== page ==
Winter Habitat Selection by Muskrats in Southern Boreal Wetlands
Muskrats (Ondatra zibethicus), as a semi-aquatic furbearer, are highly dependent on water levels and adjacent food resources to help them survive northern winters. In some areas, muskrats also act as an indicator species for monitoring changes in wetland ecosystems, such as in the deltas of the Mackenzie, Peace, and Athabasca rivers where both muskrat numbers and water levels have declined. To determine which environmental factors are most influential for winter habitat selection by muskrats, we applied a linear mixed-model approach to analyze the relationship among the number of muskrat lodges and push-ups relative to various abiotic (e.g., water depth, degree of shoreline development, pond size) and biotic factors (beaver presence, vegetation characteristics). Our study was restricted to pothole wetlands in Alberta’s southern mixed-wood boreal forest. We used a geographic information system to assess lodge location and push-up distribution relative to the most important environmental variables arising from our models. Our research provides greater insight into a species that plays an important role as both predator and prey within wetland ecosystems.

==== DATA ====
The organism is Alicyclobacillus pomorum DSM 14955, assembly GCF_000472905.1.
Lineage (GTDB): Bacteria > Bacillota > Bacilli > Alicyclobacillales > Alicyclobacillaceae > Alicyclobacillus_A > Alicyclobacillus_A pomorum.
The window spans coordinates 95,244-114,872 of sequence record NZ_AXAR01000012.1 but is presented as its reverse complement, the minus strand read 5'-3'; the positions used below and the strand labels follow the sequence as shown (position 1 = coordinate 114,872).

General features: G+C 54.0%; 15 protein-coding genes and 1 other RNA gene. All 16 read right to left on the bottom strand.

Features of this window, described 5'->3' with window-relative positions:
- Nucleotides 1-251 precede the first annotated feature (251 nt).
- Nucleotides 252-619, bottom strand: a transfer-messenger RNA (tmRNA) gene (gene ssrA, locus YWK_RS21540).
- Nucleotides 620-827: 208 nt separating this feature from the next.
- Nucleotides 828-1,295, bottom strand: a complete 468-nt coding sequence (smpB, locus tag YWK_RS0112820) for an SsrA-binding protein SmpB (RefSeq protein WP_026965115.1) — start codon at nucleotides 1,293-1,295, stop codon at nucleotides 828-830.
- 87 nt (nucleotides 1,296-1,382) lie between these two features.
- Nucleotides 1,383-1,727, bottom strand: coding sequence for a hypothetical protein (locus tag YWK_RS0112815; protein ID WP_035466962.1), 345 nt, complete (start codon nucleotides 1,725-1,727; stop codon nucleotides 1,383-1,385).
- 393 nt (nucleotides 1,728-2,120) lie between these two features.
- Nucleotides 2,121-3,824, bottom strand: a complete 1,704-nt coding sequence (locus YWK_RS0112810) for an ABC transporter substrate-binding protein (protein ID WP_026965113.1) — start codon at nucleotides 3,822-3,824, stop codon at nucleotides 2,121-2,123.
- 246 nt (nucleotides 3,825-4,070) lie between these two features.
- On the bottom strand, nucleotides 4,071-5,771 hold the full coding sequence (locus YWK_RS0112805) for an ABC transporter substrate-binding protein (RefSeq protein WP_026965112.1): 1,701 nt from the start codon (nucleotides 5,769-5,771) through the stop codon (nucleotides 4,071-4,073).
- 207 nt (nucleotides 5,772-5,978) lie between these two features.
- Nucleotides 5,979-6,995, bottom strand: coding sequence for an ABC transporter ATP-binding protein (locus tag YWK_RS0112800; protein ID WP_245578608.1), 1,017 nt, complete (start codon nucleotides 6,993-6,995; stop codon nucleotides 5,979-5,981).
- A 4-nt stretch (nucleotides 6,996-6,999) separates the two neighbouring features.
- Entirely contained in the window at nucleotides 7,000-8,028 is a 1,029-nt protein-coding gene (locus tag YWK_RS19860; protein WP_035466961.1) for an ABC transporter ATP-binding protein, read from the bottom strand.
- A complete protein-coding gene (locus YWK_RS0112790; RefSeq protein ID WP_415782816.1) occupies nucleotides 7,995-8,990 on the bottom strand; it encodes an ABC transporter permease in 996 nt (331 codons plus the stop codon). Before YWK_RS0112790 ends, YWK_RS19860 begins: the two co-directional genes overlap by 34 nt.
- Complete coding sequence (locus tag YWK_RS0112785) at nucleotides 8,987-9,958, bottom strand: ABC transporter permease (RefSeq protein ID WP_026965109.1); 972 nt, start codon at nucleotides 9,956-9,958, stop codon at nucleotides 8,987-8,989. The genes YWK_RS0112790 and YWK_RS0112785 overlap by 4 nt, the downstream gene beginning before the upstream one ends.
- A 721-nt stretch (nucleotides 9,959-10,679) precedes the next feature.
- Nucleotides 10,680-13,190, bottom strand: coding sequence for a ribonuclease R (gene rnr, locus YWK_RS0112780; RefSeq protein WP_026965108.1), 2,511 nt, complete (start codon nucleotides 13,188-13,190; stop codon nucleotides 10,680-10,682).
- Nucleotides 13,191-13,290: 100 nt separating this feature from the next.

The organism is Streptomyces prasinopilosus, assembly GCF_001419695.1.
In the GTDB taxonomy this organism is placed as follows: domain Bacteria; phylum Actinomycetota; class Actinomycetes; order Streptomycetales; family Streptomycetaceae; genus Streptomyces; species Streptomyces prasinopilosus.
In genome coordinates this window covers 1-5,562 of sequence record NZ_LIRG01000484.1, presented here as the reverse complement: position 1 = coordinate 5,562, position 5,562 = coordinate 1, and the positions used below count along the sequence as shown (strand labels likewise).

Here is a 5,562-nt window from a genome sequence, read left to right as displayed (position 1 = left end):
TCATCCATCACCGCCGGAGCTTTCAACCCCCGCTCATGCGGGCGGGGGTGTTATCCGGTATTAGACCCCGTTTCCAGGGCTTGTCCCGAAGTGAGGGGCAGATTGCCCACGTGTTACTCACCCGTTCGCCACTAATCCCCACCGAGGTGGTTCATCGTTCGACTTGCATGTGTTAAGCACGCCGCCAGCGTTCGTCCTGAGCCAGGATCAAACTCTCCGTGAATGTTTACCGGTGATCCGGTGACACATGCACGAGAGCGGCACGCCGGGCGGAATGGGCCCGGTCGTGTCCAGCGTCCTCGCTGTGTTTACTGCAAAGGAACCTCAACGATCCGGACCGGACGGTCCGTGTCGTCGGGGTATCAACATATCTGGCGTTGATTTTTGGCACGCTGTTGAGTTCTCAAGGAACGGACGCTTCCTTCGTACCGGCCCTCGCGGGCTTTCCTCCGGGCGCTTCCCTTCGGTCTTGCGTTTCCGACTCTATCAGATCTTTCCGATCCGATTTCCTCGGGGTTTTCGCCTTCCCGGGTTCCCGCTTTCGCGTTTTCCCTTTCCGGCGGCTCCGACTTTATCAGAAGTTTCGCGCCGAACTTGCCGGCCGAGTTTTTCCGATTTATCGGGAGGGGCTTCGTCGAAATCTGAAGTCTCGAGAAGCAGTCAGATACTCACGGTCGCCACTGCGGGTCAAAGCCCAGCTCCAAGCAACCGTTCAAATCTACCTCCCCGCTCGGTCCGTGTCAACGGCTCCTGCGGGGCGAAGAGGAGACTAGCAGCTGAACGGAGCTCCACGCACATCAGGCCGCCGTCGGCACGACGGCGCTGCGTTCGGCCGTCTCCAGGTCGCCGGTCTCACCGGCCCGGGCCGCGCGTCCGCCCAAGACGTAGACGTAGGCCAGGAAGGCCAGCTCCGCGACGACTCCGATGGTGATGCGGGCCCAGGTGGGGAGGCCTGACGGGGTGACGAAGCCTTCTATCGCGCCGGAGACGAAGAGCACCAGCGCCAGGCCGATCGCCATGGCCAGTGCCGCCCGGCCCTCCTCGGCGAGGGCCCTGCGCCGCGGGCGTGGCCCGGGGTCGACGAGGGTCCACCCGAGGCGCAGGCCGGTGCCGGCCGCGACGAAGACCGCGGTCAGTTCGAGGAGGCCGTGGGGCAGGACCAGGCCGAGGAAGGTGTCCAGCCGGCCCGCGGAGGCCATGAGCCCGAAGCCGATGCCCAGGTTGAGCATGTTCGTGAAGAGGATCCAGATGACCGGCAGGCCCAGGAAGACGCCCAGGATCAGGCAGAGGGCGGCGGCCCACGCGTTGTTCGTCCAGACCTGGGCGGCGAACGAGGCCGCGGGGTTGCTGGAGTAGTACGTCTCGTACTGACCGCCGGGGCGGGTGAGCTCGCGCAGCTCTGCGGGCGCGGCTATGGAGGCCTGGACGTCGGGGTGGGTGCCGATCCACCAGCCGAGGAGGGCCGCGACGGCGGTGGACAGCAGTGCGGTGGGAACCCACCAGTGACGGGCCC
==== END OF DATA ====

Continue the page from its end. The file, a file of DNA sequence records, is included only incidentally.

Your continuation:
*Indicates faculty mentor.
Authors retain any and all existing copyright to works contributed to these proceedings.
By submitting work to the URSCA Proceedings, contributors grant non-exclusive rights to MacEwan University and MacEwan University Library to make items accessible online and take any necessary steps to preserve them.